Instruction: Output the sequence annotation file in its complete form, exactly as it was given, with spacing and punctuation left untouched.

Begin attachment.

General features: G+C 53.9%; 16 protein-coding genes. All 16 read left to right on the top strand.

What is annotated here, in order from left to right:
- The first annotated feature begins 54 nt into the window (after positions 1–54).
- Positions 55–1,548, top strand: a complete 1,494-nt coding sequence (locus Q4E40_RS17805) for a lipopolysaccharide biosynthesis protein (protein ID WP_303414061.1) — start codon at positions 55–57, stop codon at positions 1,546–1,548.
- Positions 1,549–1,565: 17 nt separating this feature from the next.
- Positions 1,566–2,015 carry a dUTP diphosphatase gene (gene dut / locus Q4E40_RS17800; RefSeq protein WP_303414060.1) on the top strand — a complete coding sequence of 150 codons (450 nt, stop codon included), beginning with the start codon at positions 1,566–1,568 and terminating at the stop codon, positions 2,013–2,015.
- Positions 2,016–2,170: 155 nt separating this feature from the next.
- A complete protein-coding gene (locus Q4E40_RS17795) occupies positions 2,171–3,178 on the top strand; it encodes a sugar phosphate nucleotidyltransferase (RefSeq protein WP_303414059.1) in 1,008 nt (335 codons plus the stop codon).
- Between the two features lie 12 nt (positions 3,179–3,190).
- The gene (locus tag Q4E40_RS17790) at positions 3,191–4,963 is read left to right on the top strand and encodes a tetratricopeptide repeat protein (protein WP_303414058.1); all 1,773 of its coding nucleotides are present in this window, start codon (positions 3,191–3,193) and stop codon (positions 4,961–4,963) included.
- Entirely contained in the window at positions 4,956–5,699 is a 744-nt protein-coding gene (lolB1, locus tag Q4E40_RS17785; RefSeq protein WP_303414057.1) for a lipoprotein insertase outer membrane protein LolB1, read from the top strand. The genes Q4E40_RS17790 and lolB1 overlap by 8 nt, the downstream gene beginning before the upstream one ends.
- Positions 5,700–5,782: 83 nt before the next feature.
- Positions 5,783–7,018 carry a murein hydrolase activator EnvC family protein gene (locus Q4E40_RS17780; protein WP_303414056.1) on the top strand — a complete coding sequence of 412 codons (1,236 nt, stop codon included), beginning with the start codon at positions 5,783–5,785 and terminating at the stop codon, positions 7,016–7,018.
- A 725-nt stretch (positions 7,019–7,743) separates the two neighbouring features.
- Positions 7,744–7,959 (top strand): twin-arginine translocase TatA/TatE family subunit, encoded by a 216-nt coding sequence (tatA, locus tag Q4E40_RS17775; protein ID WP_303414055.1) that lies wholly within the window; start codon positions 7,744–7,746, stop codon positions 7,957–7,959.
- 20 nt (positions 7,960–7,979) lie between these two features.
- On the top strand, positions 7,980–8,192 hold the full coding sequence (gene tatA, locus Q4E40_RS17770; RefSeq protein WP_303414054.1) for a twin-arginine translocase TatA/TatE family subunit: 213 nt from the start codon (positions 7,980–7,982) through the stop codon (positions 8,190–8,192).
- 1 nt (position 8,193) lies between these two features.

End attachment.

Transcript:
General features: G+C 53.9%; 16 protein-coding genes. All 16 read left to right on the top strand.

What is annotated here, in order from left to right:
- The first annotated feature begins 54 nt into the window (after positions 1–54).
- Positions 55–1,548, top strand: a complete 1,494-nt coding sequence (locus Q4E40_RS17805) for a lipopolysaccharide biosynthesis protein (protein ID WP_303414061.1) — start codon at positions 55–57, stop codon at positions 1,546–1,548.
- Positions 1,549–1,565: 17 nt separating this feature from the next.
- Positions 1,566–2,015 carry a dUTP diphosphatase gene (gene dut / locus Q4E40_RS17800; RefSeq protein WP_303414060.1) on the top strand — a complete coding sequence of 150 codons (450 nt, stop codon included), beginning with the start codon at positions 1,566–1,568 and terminating at the stop codon, positions 2,013–2,015.
- Positions 2,016–2,170: 155 nt separating this feature from the next.
- A complete protein-coding gene (locus Q4E40_RS17795) occupies positions 2,171–3,178 on the top strand; it encodes a sugar phosphate nucleotidyltransferase (RefSeq protein WP_303414059.1) in 1,008 nt (335 codons plus the stop codon).
- Between the two features lie 12 nt (positions 3,179–3,190).
- The gene (locus tag Q4E40_RS17790) at positions 3,191–4,963 is read left to right on the top strand and encodes a tetratricopeptide repeat protein (protein WP_303414058.1); all 1,773 of its coding nucleotides are present in this window, start codon (positions 3,191–3,193) and stop codon (positions 4,961–4,963) included.
- Entirely contained in the window at positions 4,956–5,699 is a 744-nt protein-coding gene (lolB1, locus tag Q4E40_RS17785; RefSeq protein WP_303414057.1) for a lipoprotein insertase outer membrane protein LolB1, read from the top strand. The genes Q4E40_RS17790 and lolB1 overlap by 8 nt, the downstream gene beginning before the upstream one ends.
- Positions 5,700–5,782: 83 nt before the next feature.
- Positions 5,783–7,018 carry a murein hydrolase activator EnvC family protein gene (locus Q4E40_RS17780; protein WP_303414056.1) on the top strand — a complete coding sequence of 412 codons (1,236 nt, stop codon included), beginning with the start codon at positions 5,783–5,785 and terminating at the stop codon, positions 7,016–7,018.
- A 725-nt stretch (positions 7,019–7,743) separates the two neighbouring features.
- Positions 7,744–7,959 (top strand): twin-arginine translocase TatA/TatE family subunit, encoded by a 216-nt coding sequence (tatA, locus tag Q4E40_RS17775; protein ID WP_303414055.1) that lies wholly within the window; start codon positions 7,744–7,746, stop codon positions 7,957–7,959.
- 20 nt (positions 7,960–7,979) lie between these two features.
- On the top strand, positions 7,980–8,192 hold the full coding sequence (gene tatA, locus Q4E40_RS17770; RefSeq protein WP_303414054.1) for a twin-arginine translocase TatA/TatE family subunit: 213 nt from the start codon (positions 7,980–7,982) through the stop codon (positions 8,190–8,192).
- 1 nt (position 8,193) lies between these two features.